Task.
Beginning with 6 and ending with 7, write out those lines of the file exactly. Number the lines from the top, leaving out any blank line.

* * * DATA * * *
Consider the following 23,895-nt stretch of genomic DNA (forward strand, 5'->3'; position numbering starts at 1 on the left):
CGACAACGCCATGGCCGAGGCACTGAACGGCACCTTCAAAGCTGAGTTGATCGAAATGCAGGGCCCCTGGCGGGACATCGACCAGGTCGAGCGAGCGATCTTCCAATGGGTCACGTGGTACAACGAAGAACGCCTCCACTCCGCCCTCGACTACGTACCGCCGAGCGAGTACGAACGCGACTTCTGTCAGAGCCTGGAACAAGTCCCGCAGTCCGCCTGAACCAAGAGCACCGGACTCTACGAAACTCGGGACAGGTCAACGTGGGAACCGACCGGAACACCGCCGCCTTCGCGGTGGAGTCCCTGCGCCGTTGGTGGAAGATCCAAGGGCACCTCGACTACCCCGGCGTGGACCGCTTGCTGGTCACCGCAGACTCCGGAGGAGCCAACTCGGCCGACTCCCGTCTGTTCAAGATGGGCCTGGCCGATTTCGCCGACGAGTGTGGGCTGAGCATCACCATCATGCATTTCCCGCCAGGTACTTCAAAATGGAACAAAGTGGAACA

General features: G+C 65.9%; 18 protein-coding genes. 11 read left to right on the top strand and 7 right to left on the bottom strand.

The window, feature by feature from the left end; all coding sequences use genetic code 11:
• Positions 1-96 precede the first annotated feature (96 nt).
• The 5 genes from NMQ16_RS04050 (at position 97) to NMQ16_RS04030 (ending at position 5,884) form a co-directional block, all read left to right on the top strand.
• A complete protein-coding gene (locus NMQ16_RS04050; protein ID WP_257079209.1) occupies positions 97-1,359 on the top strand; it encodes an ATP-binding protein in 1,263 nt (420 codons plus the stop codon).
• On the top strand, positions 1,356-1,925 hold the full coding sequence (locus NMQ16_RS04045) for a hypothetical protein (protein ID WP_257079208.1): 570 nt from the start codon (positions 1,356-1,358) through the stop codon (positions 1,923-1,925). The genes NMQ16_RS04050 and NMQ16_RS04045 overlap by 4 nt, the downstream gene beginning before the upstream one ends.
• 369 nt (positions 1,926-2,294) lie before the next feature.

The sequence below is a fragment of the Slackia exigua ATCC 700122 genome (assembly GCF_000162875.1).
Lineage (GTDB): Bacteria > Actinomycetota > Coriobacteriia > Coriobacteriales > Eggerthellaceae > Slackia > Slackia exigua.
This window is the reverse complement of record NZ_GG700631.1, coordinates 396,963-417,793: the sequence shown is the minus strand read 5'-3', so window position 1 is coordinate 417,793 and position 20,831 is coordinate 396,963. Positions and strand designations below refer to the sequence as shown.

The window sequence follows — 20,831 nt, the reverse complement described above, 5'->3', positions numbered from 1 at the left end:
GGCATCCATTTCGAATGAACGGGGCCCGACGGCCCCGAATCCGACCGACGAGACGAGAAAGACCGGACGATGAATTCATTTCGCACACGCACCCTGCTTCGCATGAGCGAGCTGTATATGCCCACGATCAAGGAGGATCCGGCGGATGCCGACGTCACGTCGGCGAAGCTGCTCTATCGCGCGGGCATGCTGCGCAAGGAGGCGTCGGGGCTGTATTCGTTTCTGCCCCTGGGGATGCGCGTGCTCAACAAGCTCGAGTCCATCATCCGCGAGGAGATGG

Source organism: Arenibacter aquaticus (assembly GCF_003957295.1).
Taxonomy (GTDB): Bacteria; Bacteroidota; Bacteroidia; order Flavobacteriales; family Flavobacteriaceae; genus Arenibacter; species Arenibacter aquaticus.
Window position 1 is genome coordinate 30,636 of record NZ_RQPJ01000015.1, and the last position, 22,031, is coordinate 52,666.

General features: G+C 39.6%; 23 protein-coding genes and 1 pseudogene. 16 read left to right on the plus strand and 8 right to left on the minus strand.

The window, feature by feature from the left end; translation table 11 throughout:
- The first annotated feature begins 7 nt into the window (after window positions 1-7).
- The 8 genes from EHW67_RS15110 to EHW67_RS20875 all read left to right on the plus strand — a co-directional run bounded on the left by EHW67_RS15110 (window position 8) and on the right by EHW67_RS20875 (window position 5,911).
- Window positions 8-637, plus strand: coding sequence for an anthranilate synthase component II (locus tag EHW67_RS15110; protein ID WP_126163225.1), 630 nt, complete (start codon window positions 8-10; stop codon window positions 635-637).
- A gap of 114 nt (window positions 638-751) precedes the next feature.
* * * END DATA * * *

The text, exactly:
• The 5 genes from NMQ16_RS04050 (at position 97) to NMQ16_RS04030 (ending at position 5,884) form a co-directional block, all read left to right on the top strand.
• A complete protein-coding gene (locus NMQ16_RS04050; protein ID WP_257079209.1) occupies positions 97-1,359 on the top strand; it encodes an ATP-binding protein in 1,263 nt (420 codons plus the stop codon).